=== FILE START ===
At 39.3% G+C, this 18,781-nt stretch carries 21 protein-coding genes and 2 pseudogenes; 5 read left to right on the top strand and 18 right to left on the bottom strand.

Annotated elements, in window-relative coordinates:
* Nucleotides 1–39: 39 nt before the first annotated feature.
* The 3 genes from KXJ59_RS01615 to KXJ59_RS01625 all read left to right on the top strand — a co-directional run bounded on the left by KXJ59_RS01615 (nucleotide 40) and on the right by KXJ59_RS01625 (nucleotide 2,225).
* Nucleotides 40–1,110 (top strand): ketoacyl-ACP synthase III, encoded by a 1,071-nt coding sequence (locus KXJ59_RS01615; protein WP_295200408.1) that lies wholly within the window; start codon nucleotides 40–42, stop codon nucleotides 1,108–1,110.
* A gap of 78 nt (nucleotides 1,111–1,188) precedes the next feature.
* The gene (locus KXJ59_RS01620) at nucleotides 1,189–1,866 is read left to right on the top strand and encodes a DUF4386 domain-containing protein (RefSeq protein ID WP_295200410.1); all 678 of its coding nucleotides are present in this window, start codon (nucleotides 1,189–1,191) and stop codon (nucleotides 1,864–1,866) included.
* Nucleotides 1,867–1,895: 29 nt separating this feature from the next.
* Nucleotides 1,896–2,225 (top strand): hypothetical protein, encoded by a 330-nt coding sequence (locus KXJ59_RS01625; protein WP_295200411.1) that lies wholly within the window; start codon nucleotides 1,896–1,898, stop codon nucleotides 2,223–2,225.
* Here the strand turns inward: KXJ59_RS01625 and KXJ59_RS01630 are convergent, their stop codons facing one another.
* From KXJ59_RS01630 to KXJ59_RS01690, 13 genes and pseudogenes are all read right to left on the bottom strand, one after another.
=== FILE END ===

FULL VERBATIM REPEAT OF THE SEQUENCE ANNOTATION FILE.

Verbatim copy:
At 39.3% G+C, this 18,781-nt stretch carries 21 protein-coding genes and 2 pseudogenes; 5 read left to right on the top strand and 18 right to left on the bottom strand.

Annotated elements, in window-relative coordinates:
* Nucleotides 1–39: 39 nt before the first annotated feature.
* The 3 genes from KXJ59_RS01615 to KXJ59_RS01625 all read left to right on the top strand — a co-directional run bounded on the left by KXJ59_RS01615 (nucleotide 40) and on the right by KXJ59_RS01625 (nucleotide 2,225).
* Nucleotides 40–1,110 (top strand): ketoacyl-ACP synthase III, encoded by a 1,071-nt coding sequence (locus KXJ59_RS01615; protein WP_295200408.1) that lies wholly within the window; start codon nucleotides 40–42, stop codon nucleotides 1,108–1,110.
* A gap of 78 nt (nucleotides 1,111–1,188) precedes the next feature.
* The gene (locus KXJ59_RS01620) at nucleotides 1,189–1,866 is read left to right on the top strand and encodes a DUF4386 domain-containing protein (RefSeq protein ID WP_295200410.1); all 678 of its coding nucleotides are present in this window, start codon (nucleotides 1,189–1,191) and stop codon (nucleotides 1,864–1,866) included.
* Nucleotides 1,867–1,895: 29 nt separating this feature from the next.
* Nucleotides 1,896–2,225 (top strand): hypothetical protein, encoded by a 330-nt coding sequence (locus KXJ59_RS01625; protein WP_295200411.1) that lies wholly within the window; start codon nucleotides 1,896–1,898, stop codon nucleotides 2,223–2,225.
* Here the strand turns inward: KXJ59_RS01625 and KXJ59_RS01630 are convergent, their stop codons facing one another.
* From KXJ59_RS01630 to KXJ59_RS01690, 13 genes and pseudogenes are all read right to left on the bottom strand, one after another.